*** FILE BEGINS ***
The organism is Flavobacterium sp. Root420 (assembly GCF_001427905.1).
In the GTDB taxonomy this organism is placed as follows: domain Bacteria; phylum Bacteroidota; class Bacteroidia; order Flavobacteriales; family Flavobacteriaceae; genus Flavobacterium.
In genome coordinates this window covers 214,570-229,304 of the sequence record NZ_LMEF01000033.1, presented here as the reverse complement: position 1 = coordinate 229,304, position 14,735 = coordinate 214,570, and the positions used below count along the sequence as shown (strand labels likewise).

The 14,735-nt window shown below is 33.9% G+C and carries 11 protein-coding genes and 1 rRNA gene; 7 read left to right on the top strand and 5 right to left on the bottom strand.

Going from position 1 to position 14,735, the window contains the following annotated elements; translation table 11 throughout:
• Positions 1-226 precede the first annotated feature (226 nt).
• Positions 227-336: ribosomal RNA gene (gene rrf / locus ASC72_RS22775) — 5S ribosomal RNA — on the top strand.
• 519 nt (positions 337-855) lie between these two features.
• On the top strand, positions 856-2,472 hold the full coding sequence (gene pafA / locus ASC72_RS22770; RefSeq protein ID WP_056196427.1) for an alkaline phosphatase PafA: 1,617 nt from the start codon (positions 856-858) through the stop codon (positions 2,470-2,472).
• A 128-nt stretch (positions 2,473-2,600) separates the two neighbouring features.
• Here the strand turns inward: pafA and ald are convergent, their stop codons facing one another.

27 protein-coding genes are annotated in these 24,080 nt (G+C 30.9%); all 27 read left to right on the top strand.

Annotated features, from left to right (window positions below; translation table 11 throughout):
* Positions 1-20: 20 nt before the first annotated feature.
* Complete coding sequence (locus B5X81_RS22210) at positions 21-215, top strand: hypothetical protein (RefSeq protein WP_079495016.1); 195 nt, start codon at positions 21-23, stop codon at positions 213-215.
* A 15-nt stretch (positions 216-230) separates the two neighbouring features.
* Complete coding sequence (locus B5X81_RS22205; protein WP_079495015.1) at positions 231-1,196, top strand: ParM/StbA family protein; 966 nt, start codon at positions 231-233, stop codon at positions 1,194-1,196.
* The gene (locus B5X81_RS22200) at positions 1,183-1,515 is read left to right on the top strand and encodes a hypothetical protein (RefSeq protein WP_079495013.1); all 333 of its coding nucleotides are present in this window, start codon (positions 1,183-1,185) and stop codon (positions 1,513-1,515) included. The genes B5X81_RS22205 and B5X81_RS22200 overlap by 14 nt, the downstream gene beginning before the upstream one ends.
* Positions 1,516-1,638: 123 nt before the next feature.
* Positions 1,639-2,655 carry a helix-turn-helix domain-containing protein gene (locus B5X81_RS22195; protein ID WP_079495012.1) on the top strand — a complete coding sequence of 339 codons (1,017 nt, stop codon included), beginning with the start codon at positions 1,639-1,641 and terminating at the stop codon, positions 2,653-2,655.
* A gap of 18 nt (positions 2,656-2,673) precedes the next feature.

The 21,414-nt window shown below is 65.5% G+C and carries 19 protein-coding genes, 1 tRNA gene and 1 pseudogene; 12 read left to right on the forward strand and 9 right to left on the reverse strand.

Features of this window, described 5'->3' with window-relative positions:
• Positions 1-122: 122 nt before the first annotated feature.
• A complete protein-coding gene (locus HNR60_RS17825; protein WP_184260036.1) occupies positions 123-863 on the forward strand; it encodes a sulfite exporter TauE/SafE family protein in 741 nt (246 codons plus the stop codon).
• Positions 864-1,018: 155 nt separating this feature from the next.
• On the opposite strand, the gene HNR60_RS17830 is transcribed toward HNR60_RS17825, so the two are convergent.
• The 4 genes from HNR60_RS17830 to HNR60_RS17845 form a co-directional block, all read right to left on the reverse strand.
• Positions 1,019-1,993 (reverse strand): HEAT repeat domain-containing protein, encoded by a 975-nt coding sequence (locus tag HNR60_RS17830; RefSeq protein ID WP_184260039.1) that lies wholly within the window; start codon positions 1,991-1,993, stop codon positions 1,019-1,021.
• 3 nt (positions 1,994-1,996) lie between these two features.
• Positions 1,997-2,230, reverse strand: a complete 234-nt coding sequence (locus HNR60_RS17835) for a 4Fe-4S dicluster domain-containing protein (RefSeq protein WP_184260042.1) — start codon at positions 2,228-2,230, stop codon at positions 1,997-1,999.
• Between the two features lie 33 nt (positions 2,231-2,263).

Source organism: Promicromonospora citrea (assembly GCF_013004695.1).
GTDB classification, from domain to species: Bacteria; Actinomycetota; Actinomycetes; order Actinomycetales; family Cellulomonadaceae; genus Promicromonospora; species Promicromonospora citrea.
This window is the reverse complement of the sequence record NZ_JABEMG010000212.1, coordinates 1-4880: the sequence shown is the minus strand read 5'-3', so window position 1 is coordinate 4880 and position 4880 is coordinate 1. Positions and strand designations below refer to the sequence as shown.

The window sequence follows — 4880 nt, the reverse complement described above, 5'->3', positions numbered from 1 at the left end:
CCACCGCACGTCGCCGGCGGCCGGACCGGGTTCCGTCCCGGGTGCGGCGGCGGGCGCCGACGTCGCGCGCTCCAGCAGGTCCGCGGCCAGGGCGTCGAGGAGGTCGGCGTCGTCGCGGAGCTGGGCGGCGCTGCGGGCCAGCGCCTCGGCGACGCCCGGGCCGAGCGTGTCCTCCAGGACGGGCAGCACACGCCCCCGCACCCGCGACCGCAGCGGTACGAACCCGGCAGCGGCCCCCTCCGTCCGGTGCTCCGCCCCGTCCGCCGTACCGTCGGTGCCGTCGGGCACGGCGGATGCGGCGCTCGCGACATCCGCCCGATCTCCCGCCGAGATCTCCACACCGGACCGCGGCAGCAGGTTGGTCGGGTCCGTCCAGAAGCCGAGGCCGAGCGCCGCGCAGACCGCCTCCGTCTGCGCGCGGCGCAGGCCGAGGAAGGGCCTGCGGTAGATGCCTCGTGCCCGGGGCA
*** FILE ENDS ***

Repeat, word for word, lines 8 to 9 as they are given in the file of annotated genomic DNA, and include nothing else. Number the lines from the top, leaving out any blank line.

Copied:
• 519 nt (positions 337-855) lie between these two features.
• On the top strand, positions 856-2,472 hold the full coding sequence (gene pafA / locus ASC72_RS22770; RefSeq protein ID WP_056196427.1) for an alkaline phosphatase PafA: 1,617 nt from the start codon (positions 856-858) through the stop codon (positions 2,470-2,472).